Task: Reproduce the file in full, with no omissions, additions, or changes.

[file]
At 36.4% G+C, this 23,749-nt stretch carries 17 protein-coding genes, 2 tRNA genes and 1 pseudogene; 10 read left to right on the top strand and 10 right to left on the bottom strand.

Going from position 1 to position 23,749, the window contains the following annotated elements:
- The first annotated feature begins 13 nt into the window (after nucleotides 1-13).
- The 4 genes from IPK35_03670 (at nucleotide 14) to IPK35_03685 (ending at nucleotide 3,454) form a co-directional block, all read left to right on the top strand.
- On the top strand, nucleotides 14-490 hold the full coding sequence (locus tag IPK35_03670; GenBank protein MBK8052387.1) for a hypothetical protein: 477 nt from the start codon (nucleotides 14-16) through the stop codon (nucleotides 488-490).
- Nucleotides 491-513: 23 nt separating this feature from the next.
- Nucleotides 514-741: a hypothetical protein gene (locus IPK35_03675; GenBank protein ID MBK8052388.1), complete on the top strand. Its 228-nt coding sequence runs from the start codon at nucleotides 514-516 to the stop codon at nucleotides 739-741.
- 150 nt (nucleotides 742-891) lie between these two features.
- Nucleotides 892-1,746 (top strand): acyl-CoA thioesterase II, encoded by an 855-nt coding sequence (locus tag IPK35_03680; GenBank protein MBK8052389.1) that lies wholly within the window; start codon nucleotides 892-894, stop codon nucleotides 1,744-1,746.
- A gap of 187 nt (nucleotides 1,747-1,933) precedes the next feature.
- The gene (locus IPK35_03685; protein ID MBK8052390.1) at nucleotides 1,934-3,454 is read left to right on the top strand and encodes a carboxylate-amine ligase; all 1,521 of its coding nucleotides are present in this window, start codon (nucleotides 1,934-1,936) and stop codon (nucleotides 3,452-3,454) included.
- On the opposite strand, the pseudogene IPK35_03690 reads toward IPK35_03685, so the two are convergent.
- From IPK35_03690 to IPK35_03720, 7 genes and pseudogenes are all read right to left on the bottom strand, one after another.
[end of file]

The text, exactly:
At 36.4% G+C, this 23,749-nt stretch carries 17 protein-coding genes, 2 tRNA genes and 1 pseudogene; 10 read left to right on the top strand and 10 right to left on the bottom strand.

Going from position 1 to position 23,749, the window contains the following annotated elements:
- The first annotated feature begins 13 nt into the window (after nucleotides 1-13).
- The 4 genes from IPK35_03670 (at nucleotide 14) to IPK35_03685 (ending at nucleotide 3,454) form a co-directional block, all read left to right on the top strand.
- On the top strand, nucleotides 14-490 hold the full coding sequence (locus tag IPK35_03670; GenBank protein MBK8052387.1) for a hypothetical protein: 477 nt from the start codon (nucleotides 14-16) through the stop codon (nucleotides 488-490).
- Nucleotides 491-513: 23 nt separating this feature from the next.
- Nucleotides 514-741: a hypothetical protein gene (locus IPK35_03675; GenBank protein ID MBK8052388.1), complete on the top strand. Its 228-nt coding sequence runs from the start codon at nucleotides 514-516 to the stop codon at nucleotides 739-741.
- 150 nt (nucleotides 742-891) lie between these two features.
- Nucleotides 892-1,746 (top strand): acyl-CoA thioesterase II, encoded by an 855-nt coding sequence (locus tag IPK35_03680; GenBank protein MBK8052389.1) that lies wholly within the window; start codon nucleotides 892-894, stop codon nucleotides 1,744-1,746.
- A gap of 187 nt (nucleotides 1,747-1,933) precedes the next feature.
- The gene (locus IPK35_03685; protein ID MBK8052390.1) at nucleotides 1,934-3,454 is read left to right on the top strand and encodes a carboxylate-amine ligase; all 1,521 of its coding nucleotides are present in this window, start codon (nucleotides 1,934-1,936) and stop codon (nucleotides 3,452-3,454) included.
- On the opposite strand, the pseudogene IPK35_03690 reads toward IPK35_03685, so the two are convergent.
- From IPK35_03690 to IPK35_03720, 7 genes and pseudogenes are all read right to left on the bottom strand, one after another.